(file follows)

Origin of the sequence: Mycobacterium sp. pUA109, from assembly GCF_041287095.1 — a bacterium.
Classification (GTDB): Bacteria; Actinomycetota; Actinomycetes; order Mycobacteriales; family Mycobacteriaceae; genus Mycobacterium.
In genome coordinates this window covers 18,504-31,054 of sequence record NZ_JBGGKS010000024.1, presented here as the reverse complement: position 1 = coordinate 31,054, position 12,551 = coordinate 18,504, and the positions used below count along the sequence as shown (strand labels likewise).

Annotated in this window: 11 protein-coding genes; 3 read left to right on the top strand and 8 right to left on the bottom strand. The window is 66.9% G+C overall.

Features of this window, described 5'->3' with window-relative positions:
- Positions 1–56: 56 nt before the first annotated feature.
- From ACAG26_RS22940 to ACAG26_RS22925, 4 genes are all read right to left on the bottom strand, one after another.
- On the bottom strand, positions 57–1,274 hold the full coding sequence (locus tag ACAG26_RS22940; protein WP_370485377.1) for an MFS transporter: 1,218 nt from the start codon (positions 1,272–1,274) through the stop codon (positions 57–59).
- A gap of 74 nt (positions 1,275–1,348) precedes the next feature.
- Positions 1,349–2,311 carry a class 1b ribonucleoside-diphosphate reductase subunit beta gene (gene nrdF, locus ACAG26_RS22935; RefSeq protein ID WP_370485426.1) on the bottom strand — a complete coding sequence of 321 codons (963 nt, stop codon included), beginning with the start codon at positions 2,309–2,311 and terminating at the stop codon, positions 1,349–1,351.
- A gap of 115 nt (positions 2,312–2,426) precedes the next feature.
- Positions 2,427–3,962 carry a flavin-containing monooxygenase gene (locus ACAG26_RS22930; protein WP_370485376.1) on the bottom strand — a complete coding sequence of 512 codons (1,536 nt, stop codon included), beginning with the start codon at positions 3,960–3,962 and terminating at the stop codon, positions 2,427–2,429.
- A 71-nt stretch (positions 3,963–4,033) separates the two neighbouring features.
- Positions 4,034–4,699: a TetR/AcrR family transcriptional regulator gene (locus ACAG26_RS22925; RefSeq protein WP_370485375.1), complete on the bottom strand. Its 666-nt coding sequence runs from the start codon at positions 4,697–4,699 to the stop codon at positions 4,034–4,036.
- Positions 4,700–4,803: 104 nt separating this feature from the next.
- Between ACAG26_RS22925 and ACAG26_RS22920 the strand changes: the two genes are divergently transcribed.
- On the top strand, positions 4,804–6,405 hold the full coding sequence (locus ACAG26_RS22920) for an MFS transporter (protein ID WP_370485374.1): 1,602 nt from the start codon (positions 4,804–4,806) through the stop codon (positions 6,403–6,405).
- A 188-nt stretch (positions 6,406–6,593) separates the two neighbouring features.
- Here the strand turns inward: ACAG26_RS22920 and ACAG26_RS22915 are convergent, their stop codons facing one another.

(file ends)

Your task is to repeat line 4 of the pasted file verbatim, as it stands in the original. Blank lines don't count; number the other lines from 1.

Annotated in this window: 11 protein-coding genes; 3 read left to right on the top strand and 8 right to left on the bottom strand. The window is 66.9% G+C overall.